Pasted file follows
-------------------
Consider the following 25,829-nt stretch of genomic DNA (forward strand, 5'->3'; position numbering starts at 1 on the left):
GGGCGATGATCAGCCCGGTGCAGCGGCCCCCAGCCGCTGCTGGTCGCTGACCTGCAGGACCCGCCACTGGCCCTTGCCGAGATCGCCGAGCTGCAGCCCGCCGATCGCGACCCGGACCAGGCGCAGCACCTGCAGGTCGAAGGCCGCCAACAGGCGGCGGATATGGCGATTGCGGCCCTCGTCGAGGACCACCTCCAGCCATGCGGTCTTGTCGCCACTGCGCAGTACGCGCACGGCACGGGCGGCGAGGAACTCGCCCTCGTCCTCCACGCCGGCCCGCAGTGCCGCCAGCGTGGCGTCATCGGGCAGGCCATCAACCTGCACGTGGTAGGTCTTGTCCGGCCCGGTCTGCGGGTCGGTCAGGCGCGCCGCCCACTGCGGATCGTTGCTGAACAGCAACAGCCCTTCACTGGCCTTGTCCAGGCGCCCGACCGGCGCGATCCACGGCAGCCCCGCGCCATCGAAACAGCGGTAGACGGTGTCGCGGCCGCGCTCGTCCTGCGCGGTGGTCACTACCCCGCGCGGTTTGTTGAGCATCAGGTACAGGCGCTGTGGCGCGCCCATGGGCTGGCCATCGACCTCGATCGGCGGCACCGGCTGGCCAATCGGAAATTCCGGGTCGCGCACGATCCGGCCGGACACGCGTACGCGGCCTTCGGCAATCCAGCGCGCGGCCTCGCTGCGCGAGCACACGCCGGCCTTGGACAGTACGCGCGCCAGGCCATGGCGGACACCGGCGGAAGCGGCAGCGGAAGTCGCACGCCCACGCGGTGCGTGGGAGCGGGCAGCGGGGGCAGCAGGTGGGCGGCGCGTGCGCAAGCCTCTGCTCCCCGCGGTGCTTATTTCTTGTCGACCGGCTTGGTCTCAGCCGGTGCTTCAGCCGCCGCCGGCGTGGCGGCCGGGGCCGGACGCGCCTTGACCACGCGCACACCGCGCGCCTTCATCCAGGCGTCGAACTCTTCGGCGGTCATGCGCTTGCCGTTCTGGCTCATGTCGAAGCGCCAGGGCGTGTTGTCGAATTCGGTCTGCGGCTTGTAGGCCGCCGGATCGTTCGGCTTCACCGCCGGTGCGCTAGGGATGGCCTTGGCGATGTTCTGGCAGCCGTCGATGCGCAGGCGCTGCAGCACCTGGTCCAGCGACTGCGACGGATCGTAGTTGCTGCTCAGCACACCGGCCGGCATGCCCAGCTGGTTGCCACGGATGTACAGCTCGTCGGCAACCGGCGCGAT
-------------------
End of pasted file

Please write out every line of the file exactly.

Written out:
Consider the following 25,829-nt stretch of genomic DNA (forward strand, 5'->3'; position numbering starts at 1 on the left):
GGGCGATGATCAGCCCGGTGCAGCGGCCCCCAGCCGCTGCTGGTCGCTGACCTGCAGGACCCGCCACTGGCCCTTGCCGAGATCGCCGAGCTGCAGCCCGCCGATCGCGACCCGGACCAGGCGCAGCACCTGCAGGTCGAAGGCCGCCAACAGGCGGCGGATATGGCGATTGCGGCCCTCGTCGAGGACCACCTCCAGCCATGCGGTCTTGTCGCCACTGCGCAGTACGCGCACGGCACGGGCGGCGAGGAACTCGCCCTCGTCCTCCACGCCGGCCCGCAGTGCCGCCAGCGTGGCGTCATCGGGCAGGCCATCAACCTGCACGTGGTAGGTCTTGTCCGGCCCGGTCTGCGGGTCGGTCAGGCGCGCCGCCCACTGCGGATCGTTGCTGAACAGCAACAGCCCTTCACTGGCCTTGTCCAGGCGCCCGACCGGCGCGATCCACGGCAGCCCCGCGCCATCGAAACAGCGGTAGACGGTGTCGCGGCCGCGCTCGTCCTGCGCGGTGGTCACTACCCCGCGCGGTTTGTTGAGCATCAGGTACAGGCGCTGTGGCGCGCCCATGGGCTGGCCATCGACCTCGATCGGCGGCACCGGCTGGCCAATCGGAAATTCCGGGTCGCGCACGATCCGGCCGGACACGCGTACGCGGCCTTCGGCAATCCAGCGCGCGGCCTCGCTGCGCGAGCACACGCCGGCCTTGGACAGTACGCGCGCCAGGCCATGGCGGACACCGGCGGAAGCGGCAGCGGAAGTCGCACGCCCACGCGGTGCGTGGGAGCGGGCAGCGGGGGCAGCAGGTGGGCGGCGCGTGCGCAAGCCTCTGCTCCCCGCGGTGCTTATTTCTTGTCGACCGGCTTGGTCTCAGCCGGTGCTTCAGCCGCCGCCGGCGTGGCGGCCGGGGCCGGACGCGCCTTGACCACGCGCACACCGCGCGCCTTCATCCAGGCGTCGAACTCTTCGGCGGTCATGCGCTTGCCGTTCTGGCTCATGTCGAAGCGCCAGGGCGTGTTGTCGAATTCGGTCTGCGGCTTGTAGGCCGCCGGATCGTTCGGCTTCACCGCCGGTGCGCTAGGGATGGCCTTGGCGATGTTCTGGCAGCCGTCGATGCGCAGGCGCTGCAGCACCTGGTCCAGCGACTGCGACGGATCGTAGTTGCTGCTCAGCACACCGGCCGGCATGCCCAGCTGGTTGCCACGGATGTACAGCTCGTCGGCAACCGGCGCGAT